These sensors would not only collect data about a person’s physical well-being, they would also help to translate movements and gestures into commands that can be understood by anything from a games console to an automated home device.
At the same event, Microsoft also suggested that future of its Bing search engine was as a platform that could make use of data generated by these sensors. In terms of wearable sensors, it is not difficult to understand how the technology would work in reality.
In February, a company called Thalmic Labs demoed the MYO, an armband worn below the elbow that translates the electrical activity generated by the wearer’s arm muscles into commands for operating smartphones, tablets or full desktop PCs. With the MYO wearers can click their fingers and skip a track on the media player or lift a hand and turn up the volume.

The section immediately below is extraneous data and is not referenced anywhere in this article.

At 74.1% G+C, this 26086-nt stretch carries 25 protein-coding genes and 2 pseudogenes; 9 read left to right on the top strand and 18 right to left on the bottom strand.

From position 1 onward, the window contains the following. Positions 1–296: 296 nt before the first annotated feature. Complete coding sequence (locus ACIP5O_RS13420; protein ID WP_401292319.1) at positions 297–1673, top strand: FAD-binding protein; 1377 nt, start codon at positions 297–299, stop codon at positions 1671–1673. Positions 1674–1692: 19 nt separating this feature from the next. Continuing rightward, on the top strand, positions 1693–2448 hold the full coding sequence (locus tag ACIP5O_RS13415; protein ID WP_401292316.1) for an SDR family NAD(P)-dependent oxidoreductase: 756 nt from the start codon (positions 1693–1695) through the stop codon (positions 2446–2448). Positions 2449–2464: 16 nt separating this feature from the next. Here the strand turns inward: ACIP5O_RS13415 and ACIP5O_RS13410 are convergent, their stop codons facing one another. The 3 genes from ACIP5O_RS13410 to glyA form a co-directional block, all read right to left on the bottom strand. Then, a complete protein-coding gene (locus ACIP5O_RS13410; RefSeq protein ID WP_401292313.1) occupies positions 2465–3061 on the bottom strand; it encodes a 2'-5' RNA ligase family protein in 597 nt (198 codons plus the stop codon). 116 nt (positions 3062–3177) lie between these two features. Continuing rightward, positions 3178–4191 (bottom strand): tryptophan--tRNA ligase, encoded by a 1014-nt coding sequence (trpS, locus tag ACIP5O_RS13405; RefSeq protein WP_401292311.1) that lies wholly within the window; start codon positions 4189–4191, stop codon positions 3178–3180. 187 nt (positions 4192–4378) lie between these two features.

However, redeveloping a search engine to analyze sensor data suggests Microsoft is betting big on the Internet of Things, and although the company wasn’t clear in its explanation, this future platform evokes memories of Gander.
All of these technologies are designed to remove computers from the equation of computer interaction, either by using gesture or voice controls to interact with a device or service or by having information automatically pushed to users when they need it.
By eliminating both the smartphone and the touch interface, this is the ultimate aim of Google Glass, for example. Simply say what it is that you want and the headset takes care of everything.
However, just like the Google Glass headset’s ability to automatically record everything the wearer sees, being able to use a search engine to search data collected from a person’s body sensors raises an awful lot of privacy issues.
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